I just started dating a man and he told me that my being too nice puts pressure on him and makes him act distant toward me. I don’t understand. Does he think I’m putting on an act? ~Teri
Teri’s Notes: History with the new guy: Sex within the first few dates; a few days later, he brings up commitment and says it was a big step. Teri, surprised, agrees and tells him they should “go slow.” He disappears and she is left baffled. She wonders if he felt obligated after having sex. She says she never got the chance to tell him that was not her expectation. One of his parting shots was that her being nice to him made him feel pressured and want to distance himself.
You definitely fell right into the temptation of getting sexual too soon. I also hear denial of your true desires – that’s it’s okay for him to not feel obligated after having sex with you.
Why wouldn’t you want him to feel obligated (committed) after having sex? Self-respect as a woman demands it. If you didn’t want it, then his little disappearing act would mean nothing to you. The first thing you must do, therefore, is get it straight that you do want a committed relationship, especially from a man you are sleeping with.
This leads us to the next step – putting off sex until you have a real relationship with a commitment. Here’s what happens to most guys when they have sex too soon – he wakes up the next day with a real problem. How is he supposed to feel about you and treat you? He barely knows you, is not in love, and doesn’t think of you as his girlfriend. Yet he doesn’t want to treat you like an object of his sexual lust and nothing more – that makes him a bad guy. He’s torn – wanting to do the right thing yet not feeling it in his heart. Most guys just back away at this point, leaving you hurt and frustrated.
For most women, it’s an entirely different process. For us, having sex creates more intimacy. We wake up the next day wanting the relationship to move forward. If we’re brutally honest, we have to admit that we wake up the next day halfway in love and thinking of him as a boyfriend. This is nothing to be embarrassed about – it is perfectly natural and normal for a woman to feel this way! In fact, it is how we are wired. Therefore, it turns out that having sex too soon is destructive to a new relationship because of the likelihood that he will run away and she will be hurt.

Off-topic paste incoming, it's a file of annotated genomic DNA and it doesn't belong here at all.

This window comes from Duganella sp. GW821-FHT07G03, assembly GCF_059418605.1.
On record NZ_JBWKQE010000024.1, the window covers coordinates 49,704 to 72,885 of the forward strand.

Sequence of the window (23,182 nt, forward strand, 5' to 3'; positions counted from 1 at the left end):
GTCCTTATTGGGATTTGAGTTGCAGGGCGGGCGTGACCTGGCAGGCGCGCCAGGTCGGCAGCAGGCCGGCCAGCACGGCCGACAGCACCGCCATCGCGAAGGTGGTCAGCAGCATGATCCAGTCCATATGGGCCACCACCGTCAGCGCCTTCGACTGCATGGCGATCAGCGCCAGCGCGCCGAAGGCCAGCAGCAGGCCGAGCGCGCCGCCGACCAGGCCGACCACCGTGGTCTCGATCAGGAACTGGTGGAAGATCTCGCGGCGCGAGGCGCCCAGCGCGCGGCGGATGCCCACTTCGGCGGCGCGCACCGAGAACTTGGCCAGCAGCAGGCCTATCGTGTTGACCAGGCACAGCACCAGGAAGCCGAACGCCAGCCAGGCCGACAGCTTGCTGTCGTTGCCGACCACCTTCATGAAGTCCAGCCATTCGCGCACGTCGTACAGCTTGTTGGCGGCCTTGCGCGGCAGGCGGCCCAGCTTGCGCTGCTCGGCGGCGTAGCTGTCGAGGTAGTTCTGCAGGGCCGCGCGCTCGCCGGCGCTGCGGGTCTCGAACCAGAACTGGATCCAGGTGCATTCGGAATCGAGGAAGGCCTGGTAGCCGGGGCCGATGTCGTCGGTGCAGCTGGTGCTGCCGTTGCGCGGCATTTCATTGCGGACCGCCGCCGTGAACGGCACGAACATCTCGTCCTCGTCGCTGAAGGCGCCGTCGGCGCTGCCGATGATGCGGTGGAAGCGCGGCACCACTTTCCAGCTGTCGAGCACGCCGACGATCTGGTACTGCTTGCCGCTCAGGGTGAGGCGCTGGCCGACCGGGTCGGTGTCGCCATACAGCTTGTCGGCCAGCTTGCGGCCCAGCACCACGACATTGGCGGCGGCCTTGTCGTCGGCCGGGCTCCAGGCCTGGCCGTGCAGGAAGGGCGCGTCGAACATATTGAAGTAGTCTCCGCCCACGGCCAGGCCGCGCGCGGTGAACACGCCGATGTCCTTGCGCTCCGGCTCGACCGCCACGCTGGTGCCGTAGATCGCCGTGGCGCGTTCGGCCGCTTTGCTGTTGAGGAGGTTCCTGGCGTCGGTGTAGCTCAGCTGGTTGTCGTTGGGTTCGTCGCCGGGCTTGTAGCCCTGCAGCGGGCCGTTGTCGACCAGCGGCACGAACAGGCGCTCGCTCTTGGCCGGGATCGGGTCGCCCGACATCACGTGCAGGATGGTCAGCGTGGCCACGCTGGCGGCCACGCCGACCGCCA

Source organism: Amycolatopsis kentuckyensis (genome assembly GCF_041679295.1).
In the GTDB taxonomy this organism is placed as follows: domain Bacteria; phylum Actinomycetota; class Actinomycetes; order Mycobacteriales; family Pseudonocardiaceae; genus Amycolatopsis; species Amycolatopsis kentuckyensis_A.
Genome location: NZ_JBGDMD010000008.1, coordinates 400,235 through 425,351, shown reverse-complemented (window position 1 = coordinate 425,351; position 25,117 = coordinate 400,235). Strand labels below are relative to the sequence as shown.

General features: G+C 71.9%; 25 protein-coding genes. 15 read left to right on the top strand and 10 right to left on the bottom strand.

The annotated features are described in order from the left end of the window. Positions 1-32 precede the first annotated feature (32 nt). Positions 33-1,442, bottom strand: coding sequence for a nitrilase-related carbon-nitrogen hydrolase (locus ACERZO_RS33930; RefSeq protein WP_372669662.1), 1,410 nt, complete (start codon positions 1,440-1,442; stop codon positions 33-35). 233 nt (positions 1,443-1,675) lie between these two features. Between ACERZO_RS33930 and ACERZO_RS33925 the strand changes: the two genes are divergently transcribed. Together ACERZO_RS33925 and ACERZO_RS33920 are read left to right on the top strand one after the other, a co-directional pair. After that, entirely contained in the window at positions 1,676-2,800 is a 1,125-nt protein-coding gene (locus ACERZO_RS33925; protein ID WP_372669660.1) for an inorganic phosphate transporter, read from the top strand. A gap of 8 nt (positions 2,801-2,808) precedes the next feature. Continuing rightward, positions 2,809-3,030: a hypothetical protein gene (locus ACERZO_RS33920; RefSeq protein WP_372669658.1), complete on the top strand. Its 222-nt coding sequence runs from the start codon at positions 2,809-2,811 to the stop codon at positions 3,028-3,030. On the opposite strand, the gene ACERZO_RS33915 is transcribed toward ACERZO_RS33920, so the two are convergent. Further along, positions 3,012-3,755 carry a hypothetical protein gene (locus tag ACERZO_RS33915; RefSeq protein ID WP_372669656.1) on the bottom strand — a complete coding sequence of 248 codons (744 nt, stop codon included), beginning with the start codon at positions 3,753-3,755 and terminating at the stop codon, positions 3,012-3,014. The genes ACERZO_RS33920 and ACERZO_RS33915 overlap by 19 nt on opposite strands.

On the subject of being too nice: it’s not possible in the context of a committed, loving relationship (two-way street!) to be too nice. It is possible to be too nice to someone who is still in the evaluation mode – not sure if/how much he likes you; not really falling in love yet. It is possible to be too nice to someone who takes you for granted, is not committed to you, dislikes women, or is abusive. That makes you a door mat.
If you want to change this dynamic, Teri, it’s time to re-set some of your dating patterns. I wrote Temptations of the Single Girl, to give women a template for building healthy relationships that lead to commitment and marriage. There are specific things you must do in order to attract a great guy, put off sex, and not put him off. Find out more about it today, or if you’re ready to get started, order it today. Write back after you read it and tell me how you will put the coaching in action in your life.
About the Singlescoach®: Nina Atwood, M.Ed., LPC, is a licensed therapist with twenty years in private practice. Nina launched the world’s first educational resource on the internet for singles, Singlescoach®, in 1996, simultaneous with the publication of her first book, Be Your Own Dating Service. Since then, she’s established herself as one of the foremost authorities on the intricacies of dating and love relationships. She’s been featured in innumerable national magazines and newspapers, on radio hundreds of times, and on national and regional television. Nina’s newest book, Temptations of the Single Girl: The Ten Dating Traps You Must Avoid (Wheatmark, 2008), was just released to rave reviews. Nina lives in Dallas, Texas, with her Soul Partner and husband, Mark.
“Ask The Singlescoach®” Copyright © 2007 by Nina Atwood, all rights reserved. This article was excerpted with permission from Nina Atwood. Permission to reprint is granted by the author provided all links are included. All reprints must state, “Copyright © 2007 by Nina Atwood, all rights reserved. Reprinted with permission by Nina Atwood.